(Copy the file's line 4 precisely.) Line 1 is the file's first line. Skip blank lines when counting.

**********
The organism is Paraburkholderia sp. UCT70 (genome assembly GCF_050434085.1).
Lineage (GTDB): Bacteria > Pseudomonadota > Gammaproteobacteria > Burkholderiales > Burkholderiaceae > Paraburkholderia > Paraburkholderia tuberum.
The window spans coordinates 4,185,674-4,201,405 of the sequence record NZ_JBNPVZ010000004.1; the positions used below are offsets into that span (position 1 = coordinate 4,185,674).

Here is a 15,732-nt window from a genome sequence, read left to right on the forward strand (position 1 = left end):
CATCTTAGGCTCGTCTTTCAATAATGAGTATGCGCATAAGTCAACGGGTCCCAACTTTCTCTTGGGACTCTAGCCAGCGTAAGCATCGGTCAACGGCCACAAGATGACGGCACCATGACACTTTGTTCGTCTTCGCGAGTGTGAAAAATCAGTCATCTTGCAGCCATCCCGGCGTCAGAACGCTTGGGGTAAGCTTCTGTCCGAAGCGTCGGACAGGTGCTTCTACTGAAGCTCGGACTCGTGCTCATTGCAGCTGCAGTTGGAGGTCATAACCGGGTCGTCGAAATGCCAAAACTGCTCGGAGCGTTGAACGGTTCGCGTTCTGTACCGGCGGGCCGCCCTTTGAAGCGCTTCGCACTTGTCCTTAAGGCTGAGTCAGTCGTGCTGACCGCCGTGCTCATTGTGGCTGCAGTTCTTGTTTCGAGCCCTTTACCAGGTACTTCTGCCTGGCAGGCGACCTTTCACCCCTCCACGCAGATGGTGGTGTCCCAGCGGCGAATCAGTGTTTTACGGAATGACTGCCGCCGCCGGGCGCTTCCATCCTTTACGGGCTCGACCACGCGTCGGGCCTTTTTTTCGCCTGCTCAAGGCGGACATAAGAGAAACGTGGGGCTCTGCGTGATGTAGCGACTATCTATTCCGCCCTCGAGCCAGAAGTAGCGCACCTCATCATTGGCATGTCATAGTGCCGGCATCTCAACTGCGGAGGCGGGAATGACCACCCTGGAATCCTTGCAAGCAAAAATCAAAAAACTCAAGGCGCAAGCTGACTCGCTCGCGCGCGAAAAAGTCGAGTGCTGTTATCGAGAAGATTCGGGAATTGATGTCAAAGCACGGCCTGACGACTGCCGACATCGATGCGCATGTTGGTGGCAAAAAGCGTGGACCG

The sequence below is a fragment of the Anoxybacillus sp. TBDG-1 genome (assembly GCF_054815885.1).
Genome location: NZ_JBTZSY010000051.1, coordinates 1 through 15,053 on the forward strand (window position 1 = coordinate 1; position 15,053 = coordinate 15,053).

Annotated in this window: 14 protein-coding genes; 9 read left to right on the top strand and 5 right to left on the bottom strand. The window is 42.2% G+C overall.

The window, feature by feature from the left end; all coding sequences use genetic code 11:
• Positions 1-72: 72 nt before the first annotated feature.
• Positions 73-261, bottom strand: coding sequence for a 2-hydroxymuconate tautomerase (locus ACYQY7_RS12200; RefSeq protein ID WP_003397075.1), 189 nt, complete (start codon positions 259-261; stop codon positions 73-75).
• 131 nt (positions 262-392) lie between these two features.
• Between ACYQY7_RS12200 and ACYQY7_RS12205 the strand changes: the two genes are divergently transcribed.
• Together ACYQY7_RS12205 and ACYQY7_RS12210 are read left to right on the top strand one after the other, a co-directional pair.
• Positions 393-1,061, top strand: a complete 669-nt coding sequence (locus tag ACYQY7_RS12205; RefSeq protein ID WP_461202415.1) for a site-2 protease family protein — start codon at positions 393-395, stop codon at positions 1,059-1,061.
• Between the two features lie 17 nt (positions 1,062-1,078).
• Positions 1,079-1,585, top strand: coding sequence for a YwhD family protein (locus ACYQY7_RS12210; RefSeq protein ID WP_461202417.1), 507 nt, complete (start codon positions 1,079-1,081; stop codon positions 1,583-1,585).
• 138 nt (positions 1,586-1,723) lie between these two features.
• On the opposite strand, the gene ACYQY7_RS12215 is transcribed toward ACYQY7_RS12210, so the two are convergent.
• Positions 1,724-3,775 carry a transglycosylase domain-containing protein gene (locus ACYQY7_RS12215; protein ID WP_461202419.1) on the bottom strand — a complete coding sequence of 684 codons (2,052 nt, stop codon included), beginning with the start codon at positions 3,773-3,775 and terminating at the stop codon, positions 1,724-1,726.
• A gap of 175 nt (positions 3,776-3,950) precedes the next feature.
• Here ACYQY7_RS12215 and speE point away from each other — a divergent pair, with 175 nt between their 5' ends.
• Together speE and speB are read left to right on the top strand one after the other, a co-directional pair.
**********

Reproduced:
Here is a 15,732-nt window from a genome sequence, read left to right on the forward strand (position 1 = left end):